Dear President Bush,
The Congressional Power Rankings just came out. Guess who is the 7th most powerful person in the House of Representatives? It is House Ways & Means Chair, Bill Thomas! Yes, that is the same Bill Thomas that accepted numerous donations from for profit health care companies in his term in office. Last summer he held hearings on the unfair advantage non profit hospitals have by not paying taxes. This after accepting $30,000 in donations from two groups with a long history of concern about that “unfair advantage”.
The 4th most powerful Senator, Chuck Grassley raised that very issue at the same time as his power punching cohort. Contribution records show both in the pocket of for profit healthcare. The Federation of American Hospitals serves as the for profit hospital lobbying voice on Capital Hill. The Senate Finance Committee and the House Ways & Means Committee make crucial decisions on health care policy and funding. What does it mean when the chair of each major committee takes up your pet issue? Bill Thomas and Chuck Grassley did that very thing last summer.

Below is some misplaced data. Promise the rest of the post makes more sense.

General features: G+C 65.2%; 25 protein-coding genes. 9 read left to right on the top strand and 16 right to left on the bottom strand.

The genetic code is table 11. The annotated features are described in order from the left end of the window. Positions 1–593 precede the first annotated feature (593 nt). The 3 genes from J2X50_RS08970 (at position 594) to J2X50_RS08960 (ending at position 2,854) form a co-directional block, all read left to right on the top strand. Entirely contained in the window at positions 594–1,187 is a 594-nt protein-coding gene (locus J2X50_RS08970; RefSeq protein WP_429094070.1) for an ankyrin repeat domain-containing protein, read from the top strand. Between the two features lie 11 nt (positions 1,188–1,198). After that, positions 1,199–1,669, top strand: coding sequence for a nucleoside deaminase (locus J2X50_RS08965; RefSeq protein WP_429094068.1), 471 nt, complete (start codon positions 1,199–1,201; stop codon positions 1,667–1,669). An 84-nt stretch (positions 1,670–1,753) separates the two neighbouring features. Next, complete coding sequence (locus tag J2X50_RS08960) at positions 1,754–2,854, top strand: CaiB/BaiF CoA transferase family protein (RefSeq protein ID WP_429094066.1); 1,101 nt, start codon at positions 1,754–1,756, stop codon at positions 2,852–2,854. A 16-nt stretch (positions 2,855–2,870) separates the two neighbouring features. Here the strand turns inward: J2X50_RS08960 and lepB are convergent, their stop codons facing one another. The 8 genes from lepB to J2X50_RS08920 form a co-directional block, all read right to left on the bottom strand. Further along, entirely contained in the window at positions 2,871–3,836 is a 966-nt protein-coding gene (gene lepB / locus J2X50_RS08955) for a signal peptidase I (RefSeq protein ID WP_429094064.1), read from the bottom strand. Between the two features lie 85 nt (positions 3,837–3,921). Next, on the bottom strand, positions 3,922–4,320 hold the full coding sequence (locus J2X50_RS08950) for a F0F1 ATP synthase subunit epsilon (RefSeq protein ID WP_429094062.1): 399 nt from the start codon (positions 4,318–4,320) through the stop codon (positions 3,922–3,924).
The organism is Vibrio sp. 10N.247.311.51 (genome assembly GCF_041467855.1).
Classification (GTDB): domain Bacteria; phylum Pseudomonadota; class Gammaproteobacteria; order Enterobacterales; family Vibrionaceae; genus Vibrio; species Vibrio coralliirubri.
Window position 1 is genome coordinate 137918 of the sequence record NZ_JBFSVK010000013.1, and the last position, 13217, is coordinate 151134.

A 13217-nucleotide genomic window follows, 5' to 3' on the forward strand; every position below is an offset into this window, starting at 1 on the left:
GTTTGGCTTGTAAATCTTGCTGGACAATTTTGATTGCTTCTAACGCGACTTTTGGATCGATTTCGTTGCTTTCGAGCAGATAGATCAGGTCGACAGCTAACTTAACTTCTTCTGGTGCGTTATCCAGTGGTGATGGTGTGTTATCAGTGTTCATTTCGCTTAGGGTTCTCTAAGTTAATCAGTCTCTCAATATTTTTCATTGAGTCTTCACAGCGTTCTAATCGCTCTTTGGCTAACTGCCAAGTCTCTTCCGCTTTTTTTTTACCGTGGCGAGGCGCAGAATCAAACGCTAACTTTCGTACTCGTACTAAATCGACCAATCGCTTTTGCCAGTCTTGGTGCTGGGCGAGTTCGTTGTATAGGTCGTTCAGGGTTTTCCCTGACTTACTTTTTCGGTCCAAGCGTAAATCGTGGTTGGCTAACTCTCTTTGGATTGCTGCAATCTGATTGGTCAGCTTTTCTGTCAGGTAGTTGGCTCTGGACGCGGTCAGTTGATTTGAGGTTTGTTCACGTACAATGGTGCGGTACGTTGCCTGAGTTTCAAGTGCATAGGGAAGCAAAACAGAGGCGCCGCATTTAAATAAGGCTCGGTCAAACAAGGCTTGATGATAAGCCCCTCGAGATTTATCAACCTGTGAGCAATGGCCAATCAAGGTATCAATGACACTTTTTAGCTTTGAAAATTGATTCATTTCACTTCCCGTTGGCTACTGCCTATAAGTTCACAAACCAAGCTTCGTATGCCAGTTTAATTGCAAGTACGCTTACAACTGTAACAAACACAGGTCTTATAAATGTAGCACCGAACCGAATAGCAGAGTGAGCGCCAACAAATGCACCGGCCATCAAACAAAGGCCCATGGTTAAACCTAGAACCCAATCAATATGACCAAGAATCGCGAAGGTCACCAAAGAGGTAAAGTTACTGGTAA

How has the Federation donated to members of those two influential committees? In the current 2006 campaign cycle over 57% of their $165,000 in donations is targeted to those members. This number will grow as the election campaign continues. Historically the FAH contributes about $400,000 per election cycle.
In the 2004 campaign over $155,000 came from HCA executives alone. Senator Bill Frist’s family started the company years ago. The Senate Majority Leader is under investigation for his handling of HCA stock. He happens to have the #1 power rating in the Senate.
Twelve of the twenty members of the Senate Finance Committee are funded by the Federation while 31 of the 41 members of the House Ways & Means Committee receive for profit health care donations. How do you think they will vote on issues important to the Federation?
I found a few other things strange in this mess. The way Republicans talk about taxes being bad, shouldn’t non profit hospitals be given medals for not paying them? Also, nowhere did Congress mention their abdication of responsibility to address the growing legions of uninsured Americans. This burden is historically borne by non-profit safety net providers.